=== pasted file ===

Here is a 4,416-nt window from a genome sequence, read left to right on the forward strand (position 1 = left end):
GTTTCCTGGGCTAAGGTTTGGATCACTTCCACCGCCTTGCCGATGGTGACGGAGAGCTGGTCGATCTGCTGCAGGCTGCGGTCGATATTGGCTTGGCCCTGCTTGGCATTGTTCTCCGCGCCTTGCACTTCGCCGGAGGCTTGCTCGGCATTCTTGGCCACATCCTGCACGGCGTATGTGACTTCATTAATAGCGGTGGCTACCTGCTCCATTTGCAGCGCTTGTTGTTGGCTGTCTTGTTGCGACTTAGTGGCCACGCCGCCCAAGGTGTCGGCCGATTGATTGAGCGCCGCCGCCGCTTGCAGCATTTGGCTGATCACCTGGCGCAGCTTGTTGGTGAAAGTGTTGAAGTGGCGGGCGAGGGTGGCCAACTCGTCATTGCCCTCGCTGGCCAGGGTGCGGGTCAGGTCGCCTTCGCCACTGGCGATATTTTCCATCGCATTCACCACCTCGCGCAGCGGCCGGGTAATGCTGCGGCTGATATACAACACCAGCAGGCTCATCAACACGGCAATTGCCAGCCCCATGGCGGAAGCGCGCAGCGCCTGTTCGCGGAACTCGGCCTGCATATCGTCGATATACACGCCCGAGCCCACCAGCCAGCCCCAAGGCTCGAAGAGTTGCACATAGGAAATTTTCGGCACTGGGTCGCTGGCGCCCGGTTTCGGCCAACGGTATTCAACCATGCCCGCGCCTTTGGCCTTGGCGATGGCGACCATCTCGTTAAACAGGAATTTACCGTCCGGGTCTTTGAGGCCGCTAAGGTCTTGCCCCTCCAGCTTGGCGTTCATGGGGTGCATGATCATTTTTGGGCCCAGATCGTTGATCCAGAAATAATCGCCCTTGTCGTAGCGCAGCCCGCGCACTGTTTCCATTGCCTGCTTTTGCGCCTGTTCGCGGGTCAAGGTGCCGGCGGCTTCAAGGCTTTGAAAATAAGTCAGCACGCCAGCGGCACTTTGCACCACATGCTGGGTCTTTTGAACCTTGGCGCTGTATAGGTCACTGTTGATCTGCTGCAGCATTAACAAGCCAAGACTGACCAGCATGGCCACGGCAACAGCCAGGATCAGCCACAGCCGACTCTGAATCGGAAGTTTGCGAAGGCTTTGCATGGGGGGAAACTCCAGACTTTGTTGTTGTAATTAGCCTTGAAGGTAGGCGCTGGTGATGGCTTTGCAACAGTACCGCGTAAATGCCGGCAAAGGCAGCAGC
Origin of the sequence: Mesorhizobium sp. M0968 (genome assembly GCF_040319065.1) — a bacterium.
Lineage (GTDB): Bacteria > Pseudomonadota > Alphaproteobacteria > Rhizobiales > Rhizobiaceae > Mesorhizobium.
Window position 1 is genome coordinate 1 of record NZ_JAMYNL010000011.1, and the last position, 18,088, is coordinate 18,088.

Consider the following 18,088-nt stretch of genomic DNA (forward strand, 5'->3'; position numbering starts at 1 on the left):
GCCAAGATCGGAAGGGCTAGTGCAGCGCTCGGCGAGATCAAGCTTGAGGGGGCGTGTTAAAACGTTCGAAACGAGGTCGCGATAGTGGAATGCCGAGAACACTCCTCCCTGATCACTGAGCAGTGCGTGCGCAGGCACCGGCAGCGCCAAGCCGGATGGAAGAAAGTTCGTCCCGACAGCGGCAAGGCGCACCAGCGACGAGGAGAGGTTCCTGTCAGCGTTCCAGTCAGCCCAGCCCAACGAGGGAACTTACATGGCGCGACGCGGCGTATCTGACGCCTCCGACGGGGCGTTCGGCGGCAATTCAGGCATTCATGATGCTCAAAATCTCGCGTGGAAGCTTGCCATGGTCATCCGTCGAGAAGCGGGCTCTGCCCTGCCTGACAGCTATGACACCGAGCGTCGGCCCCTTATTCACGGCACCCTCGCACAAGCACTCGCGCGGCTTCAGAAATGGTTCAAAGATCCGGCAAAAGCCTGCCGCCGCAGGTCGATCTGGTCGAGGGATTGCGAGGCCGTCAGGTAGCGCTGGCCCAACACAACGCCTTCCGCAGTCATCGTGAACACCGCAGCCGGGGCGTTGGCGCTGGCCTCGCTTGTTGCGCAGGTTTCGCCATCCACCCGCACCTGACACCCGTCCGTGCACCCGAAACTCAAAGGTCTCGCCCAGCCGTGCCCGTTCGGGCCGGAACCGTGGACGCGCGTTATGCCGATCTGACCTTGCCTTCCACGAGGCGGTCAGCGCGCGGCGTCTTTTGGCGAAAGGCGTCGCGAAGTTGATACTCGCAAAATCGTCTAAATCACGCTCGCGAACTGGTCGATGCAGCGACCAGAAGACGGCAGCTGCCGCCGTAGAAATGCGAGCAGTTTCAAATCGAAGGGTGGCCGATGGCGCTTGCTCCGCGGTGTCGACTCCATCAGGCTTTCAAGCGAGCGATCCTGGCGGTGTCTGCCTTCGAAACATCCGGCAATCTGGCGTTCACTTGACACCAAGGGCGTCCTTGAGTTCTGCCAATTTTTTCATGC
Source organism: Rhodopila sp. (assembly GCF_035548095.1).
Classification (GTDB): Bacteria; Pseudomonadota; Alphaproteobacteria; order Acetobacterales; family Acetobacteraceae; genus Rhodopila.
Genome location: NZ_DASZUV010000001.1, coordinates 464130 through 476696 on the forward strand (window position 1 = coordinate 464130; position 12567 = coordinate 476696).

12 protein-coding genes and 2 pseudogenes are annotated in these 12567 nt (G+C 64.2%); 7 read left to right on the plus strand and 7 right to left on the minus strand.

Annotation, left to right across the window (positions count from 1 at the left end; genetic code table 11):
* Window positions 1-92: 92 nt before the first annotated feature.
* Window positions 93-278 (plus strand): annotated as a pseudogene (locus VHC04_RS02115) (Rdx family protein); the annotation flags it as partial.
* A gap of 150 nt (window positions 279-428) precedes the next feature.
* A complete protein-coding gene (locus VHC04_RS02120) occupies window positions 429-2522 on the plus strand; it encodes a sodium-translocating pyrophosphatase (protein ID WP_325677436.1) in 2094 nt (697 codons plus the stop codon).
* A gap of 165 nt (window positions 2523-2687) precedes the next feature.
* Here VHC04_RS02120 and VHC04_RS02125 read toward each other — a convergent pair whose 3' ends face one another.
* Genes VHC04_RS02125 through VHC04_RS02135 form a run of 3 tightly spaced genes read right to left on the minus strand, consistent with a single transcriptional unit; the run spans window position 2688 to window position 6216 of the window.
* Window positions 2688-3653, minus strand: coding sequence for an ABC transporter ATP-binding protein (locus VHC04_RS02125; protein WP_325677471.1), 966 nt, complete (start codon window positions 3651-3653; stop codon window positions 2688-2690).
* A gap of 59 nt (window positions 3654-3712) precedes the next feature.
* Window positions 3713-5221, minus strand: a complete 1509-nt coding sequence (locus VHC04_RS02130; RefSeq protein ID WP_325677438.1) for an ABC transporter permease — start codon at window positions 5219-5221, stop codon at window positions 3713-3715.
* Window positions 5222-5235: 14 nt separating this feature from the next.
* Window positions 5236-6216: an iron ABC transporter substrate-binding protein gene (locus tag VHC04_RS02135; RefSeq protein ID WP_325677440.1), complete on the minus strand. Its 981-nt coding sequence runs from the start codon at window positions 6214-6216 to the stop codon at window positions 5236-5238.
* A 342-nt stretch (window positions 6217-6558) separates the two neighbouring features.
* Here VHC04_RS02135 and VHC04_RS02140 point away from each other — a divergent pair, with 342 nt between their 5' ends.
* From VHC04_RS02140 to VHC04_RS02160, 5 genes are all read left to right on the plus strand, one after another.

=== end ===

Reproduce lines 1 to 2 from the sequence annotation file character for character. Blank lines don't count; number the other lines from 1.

Here is a 4,416-nt window from a genome sequence, read left to right on the forward strand (position 1 = left end):
GTTTCCTGGGCTAAGGTTTGGATCACTTCCACCGCCTTGCCGATGGTGACGGAGAGCTGGTCGATCTGCTGCAGGCTGCGGTCGATATTGGCTTGGCCCTGCTTGGCATTGTTCTCCGCGCCTTGCACTTCGCCGGAGGCTTGCTCGGCATTCTTGGCCACATCCTGCACGGCGTATGTGACTTCATTAATAGCGGTGGCTACCTGCTCCATTTGCAGCGCTTGTTGTTGGCTGTCTTGTTGCGACTTAGTGGCCACGCCGCCCAAGGTGTCGGCCGATTGATTGAGCGCCGCCGCCGCTTGCAGCATTTGGCTGATCACCTGGCGCAGCTTGTTGGTGAAAGTGTTGAAGTGGCGGGCGAGGGTGGCCAACTCGTCATTGCCCTCGCTGGCCAGGGTGCGGGTCAGGTCGCCTTCGCCACTGGCGATATTTTCCATCGCATTCACCACCTCGCGCAGCGGCCGGGTAATGCTGCGGCTGATATACAACACCAGCAGGCTCATCAACACGGCAATTGCCAGCCCCATGGCGGAAGCGCGCAGCGCCTGTTCGCGGAACTCGGCCTGCATATCGTCGATATACACGCCCGAGCCCACCAGCCAGCCCCAAGGCTCGAAGAGTTGCACATAGGAAATTTTCGGCACTGGGTCGCTGGCGCCCGGTTTCGGCCAACGGTATTCAACCATGCCCGCGCCTTTGGCCTTGGCGATGGCGACCATCTCGTTAAACAGGAATTTACCGTCCGGGTCTTTGAGGCCGCTAAGGTCTTGCCCCTCCAGCTTGGCGTTCATGGGGTGCATGATCATTTTTGGGCCCAGATCGTTGATCCAGAAATAATCGCCCTTGTCGTAGCGCAGCCCGCGCACTGTTTCCATTGCCTGCTTTTGCGCCTGTTCGCGGGTCAAGGTGCCGGCGGCTTCAAGGCTTTGAAAATAAGTCAGCACGCCAGCGGCACTTTGCACCACATGCTGGGTCTTTTGAACCTTGGCGCTGTATAGGTCACTGTTGATCTGCTGCAGCATTAACAAGCCAAGACTGACCAGCATGGCCACGGCAACAGCCAGGATCAGCCACAGCCGACTCTGAATCGGAAGTTTGCGAAGGCTTTGCATGGGGGGAAACTCCAGACTTTGTTGTTGTAATTAGCCTTGAAGGTAGGCGCTGGTGATGGCTTTGCAACAGTACCGCGTAAATGCCGGCAAAGGCAGCAGC